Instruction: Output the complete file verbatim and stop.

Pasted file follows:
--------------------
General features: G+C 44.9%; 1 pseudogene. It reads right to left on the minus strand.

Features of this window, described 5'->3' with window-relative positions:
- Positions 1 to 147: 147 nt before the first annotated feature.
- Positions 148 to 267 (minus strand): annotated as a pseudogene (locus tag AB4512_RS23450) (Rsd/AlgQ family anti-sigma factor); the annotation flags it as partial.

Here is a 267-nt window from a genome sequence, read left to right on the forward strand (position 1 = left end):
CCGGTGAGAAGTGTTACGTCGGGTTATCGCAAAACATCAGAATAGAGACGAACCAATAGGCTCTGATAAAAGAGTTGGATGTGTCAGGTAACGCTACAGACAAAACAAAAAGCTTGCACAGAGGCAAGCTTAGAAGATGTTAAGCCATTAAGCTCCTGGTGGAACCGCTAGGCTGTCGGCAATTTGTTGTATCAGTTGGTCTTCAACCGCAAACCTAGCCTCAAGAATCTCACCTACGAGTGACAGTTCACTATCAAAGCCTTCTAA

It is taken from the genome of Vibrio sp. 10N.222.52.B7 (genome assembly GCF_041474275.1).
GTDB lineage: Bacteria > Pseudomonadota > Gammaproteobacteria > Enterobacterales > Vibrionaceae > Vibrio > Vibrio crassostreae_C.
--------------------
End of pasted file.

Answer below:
General features: G+C 44.9%; 1 pseudogene. It reads right to left on the minus strand.

Features of this window, described 5'->3' with window-relative positions:
- Positions 1 to 147: 147 nt before the first annotated feature.
- Positions 148 to 267 (minus strand): annotated as a pseudogene (locus tag AB4512_RS23450) (Rsd/AlgQ family anti-sigma factor); the annotation flags it as partial.

Here is a 267-nt window from a genome sequence, read left to right on the forward strand (position 1 = left end):
CCGGTGAGAAGTGTTACGTCGGGTTATCGCAAAACATCAGAATAGAGACGAACCAATAGGCTCTGATAAAAGAGTTGGATGTGTCAGGTAACGCTACAGACAAAACAAAAAGCTTGCACAGAGGCAAGCTTAGAAGATGTTAAGCCATTAAGCTCCTGGTGGAACCGCTAGGCTGTCGGCAATTTGTTGTATCAGTTGGTCTTCAACCGCAAACCTAGCCTCAAGAATCTCACCTACGAGTGACAGTTCACTATCAAAGCCTTCTAA

It is taken from the genome of Vibrio sp. 10N.222.52.B7 (genome assembly GCF_041474275.1).
GTDB lineage: Bacteria > Pseudomonadota > Gammaproteobacteria > Enterobacterales > Vibrionaceae > Vibrio > Vibrio crassostreae_C.